Categorized | Previews

GEO-MORPH @ PENCE GALLERY

Lisa Marasso,  (detail) "Untitled", 2009, cardboard and glitter wall installation, the San Jose Museum of Art 

 [Editor’s note: This is a preview of a show that I have curated; NOT a review. -dr]

GEO-MORPH: New Currents in Geometric and Biomorphic Abstraction is a works-on-paper show that draws from two contemporary trends. One, rooted in architecture, combines surrealism with drafting and illustration. The other, expanding on historical styles of non-objective abstraction, employs collage, geometry, gesture and pencil drawing to describe organic and otherworldly forms, using landscape, symbols, topography and mapping as jumping-off points for reformulations of pictorial and psychic space.  
 

Darren Waterston, "Fugue", 2007, pigment print on Innova 310gsm, 40.5" x 28.5"

The 13 artists on view include: Val Britton, Julia Couzens, Anna Fidler, Sid Garrison, Robin Hill, Jeff Konigsberg, Lisa Marasso, Joan Moment, Hearne Pardee, Leslie Shows, Ellen Van Fleet, Peter Voulkos, and Darren Waterston.  (Click here to see the show.)
 
Val Britton’s 9’ x 9’, multi-layered paper collage demonstrates her kaleidoscopic approach to map-based topographical abstraction. Couzens, a multi-media and installation artist who first came to prominence with large-scale figurative drawings done in charcoal, displays eight artist’s books in which she combines geometric and biomorphic forms executed in a wide range of media. Anna Fidler situates her spectral subjects inside psychedelically hued landscapes whose cavern-like, topographic contours are literally sculpted from the paper she paints on. 
 
Sid Garrison’s intensely worked, impossible-to-classify colored pencil drawings allude to practically every natural form you can think of, from landscape and seascape to things molecular and biological. Multi-media artist and UC Davis Professor Robin Hill activates 200 linear inches of floor space with a sculpture built from steel linotype characters, simultaneously referencing the geometry of urban skylines, as well as the historic relationship of her raw materials to the show’s dominant medium, paper. Jeff Konigsberg specializes in visionary drawings that radically reconfigure (and upend) conventional notions of architectural space. His complex works bring to mind the labyrinthine spaces seen in the movie “Brazil”.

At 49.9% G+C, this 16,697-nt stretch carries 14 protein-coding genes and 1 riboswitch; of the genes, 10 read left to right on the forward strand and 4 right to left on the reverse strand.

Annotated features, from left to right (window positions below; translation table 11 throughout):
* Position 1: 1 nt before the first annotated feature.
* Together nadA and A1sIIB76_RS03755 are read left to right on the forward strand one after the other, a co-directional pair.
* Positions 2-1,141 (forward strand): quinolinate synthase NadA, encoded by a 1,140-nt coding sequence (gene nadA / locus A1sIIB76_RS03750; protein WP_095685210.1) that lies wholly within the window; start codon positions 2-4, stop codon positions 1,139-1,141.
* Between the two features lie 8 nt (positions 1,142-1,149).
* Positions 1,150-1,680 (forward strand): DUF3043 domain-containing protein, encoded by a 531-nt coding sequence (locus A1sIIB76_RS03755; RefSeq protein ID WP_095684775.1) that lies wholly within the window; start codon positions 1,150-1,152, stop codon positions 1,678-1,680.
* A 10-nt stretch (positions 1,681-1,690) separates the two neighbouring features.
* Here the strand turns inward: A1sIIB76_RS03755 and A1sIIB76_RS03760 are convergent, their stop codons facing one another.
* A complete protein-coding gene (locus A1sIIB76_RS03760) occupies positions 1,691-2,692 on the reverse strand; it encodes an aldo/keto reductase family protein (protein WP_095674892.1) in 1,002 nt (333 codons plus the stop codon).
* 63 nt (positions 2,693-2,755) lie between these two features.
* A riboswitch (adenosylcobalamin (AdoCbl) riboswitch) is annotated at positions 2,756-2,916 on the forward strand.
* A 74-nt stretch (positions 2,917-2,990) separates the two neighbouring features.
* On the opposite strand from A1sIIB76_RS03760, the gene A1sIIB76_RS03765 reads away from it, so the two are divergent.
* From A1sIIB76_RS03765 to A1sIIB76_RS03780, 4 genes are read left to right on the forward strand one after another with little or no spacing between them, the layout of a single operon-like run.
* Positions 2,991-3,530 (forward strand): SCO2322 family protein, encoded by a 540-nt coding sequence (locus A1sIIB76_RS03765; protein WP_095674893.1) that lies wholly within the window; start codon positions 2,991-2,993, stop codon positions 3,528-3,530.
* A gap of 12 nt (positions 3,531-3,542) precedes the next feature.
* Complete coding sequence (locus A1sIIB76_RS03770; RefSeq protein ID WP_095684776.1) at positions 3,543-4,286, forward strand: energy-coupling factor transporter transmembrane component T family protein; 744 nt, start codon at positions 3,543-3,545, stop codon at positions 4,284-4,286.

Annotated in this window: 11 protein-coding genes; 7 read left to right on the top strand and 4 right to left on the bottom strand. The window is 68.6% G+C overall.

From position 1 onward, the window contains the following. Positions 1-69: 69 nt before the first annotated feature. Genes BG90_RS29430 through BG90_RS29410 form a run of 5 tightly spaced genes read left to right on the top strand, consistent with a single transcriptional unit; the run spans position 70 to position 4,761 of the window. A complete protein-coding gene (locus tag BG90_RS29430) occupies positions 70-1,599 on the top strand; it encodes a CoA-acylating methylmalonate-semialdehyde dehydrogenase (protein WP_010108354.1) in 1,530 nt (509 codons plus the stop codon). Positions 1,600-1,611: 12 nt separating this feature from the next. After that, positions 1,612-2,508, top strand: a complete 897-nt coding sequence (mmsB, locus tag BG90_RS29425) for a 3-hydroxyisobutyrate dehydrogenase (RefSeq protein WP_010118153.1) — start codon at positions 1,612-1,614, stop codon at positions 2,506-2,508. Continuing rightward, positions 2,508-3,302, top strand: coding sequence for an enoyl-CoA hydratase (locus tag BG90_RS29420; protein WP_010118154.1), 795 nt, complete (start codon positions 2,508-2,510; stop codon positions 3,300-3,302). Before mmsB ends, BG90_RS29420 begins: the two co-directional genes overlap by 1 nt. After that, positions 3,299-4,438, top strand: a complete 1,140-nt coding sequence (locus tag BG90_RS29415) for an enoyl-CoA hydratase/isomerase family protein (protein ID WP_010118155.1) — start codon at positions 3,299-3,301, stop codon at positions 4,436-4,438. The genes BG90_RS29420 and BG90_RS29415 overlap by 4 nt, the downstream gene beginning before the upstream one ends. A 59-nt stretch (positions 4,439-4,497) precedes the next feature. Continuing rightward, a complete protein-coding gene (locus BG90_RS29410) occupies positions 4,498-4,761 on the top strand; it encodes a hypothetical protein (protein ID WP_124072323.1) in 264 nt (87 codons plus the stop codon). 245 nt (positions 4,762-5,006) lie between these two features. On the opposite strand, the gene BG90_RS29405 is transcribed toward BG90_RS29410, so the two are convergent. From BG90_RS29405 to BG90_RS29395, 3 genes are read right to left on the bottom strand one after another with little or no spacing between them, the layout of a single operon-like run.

Val Britton, (detail) "Beginning Anywhere", 2008, ink, pencil, collage and cut-out on paper, 9′ x 9′; Sid Garrison, "March 24 2008" colored pencil on paper, 28" x 28"
Lisa Marasso fills an entire wall of the gallery’s lobby with a biomorphic cardboard-and-glitter “drawing” that extends an idea she executed last year at the San Jose Museum of Art. 
 
Sac State Professor Emeritus Joan Moment unveils two pieces from her new “Anti-Grid” series of drawings that use squares and morphing hexagons in multiple, overlapping layers to explore ideas about invisible matter. UC Davis Professor Hearne Pardee offers acrylic-on-paper pieces that demonstrate his recent forays into abstract symbology. 
 
Ellen Van Fleet, "Stripe # 3", watercolor collage, 2007 , 30” x 44” x 4”
Leslie Shows, winner of SFMOMA’s 2006 SECA award, takes us on a geological joyride in hand-collaged inkjet prints that use representational forms as building blocks that are related in concept to her monumental wall works.  Ellen Van Fleet creates 3-dimensional paper collages out of Rousseau-like forms which she renders in a style that mixes pattern and decoration with Op Art.
 
Peter Voulkos (1924-2002), the groundbreaking Bay Area ceramic sculptor, was also an outstanding Abstract Expressionist painter and printmaker. A rare paper collage demonstrates his unique, muscular approach and provides a valuable historic bookend. Darren Waterston, one of the most significant painters of our time, submits two large-scale prints inspired by the life of St. Francis of Assisi. Subverting the idea of “the sublime” as it has operated in early American landscape painting, Waterston employs wildly abstracted notions of space and perspective to evoke an ecstatic state. His approach is commonly characterized as “spiritual abstraction”.
 
These artists have significantly expanded the language of biomorphic and geometric abstraction, and have done so in ways that are materially inventive and intellectually challenging.
 
–DAVID M. ROTH
 
David M. Roth is the editor and publisher of Squarecylinder.com, an online visual art magazine serving Northern California.
 
GEO-MORPH: Sept. 25 to Nov. 15, 2009 at the Pence Gallery, Davis.
Reception: Friday, Oct. 9, 7-9 p.m.
Curator lecture: Friday Oct 16, 7 p.m.
==================================================== 
The following galleries helped make this exhibition possible:
 
Val Britton and Anna Fidler courtesy of Johansson Projects, Oakland.
Sid Garrison courtesy of LIMN Art Gallery, SF.
Robin Hill courtesy of Don Soker Contemporary Art, SF.
Joan Moment and Ellen Van Fleet courtesy of JAYJAY, Sacramento.
Leslie Shows courtesy of Jack Hanley Gallery, SF.
Peter Voulkos courtesy of Braunstein/Quay Gallery, SF.
Darren Waterston courtesy of Gallery 16, SF.
 
 
 
 

 

 

Share on FacebookTweet about this on TwitterShare on LinkedInShare on Google+Pin on PinterestEmail this to someonePrint this page

Leave a Reply

Vertical Slideshow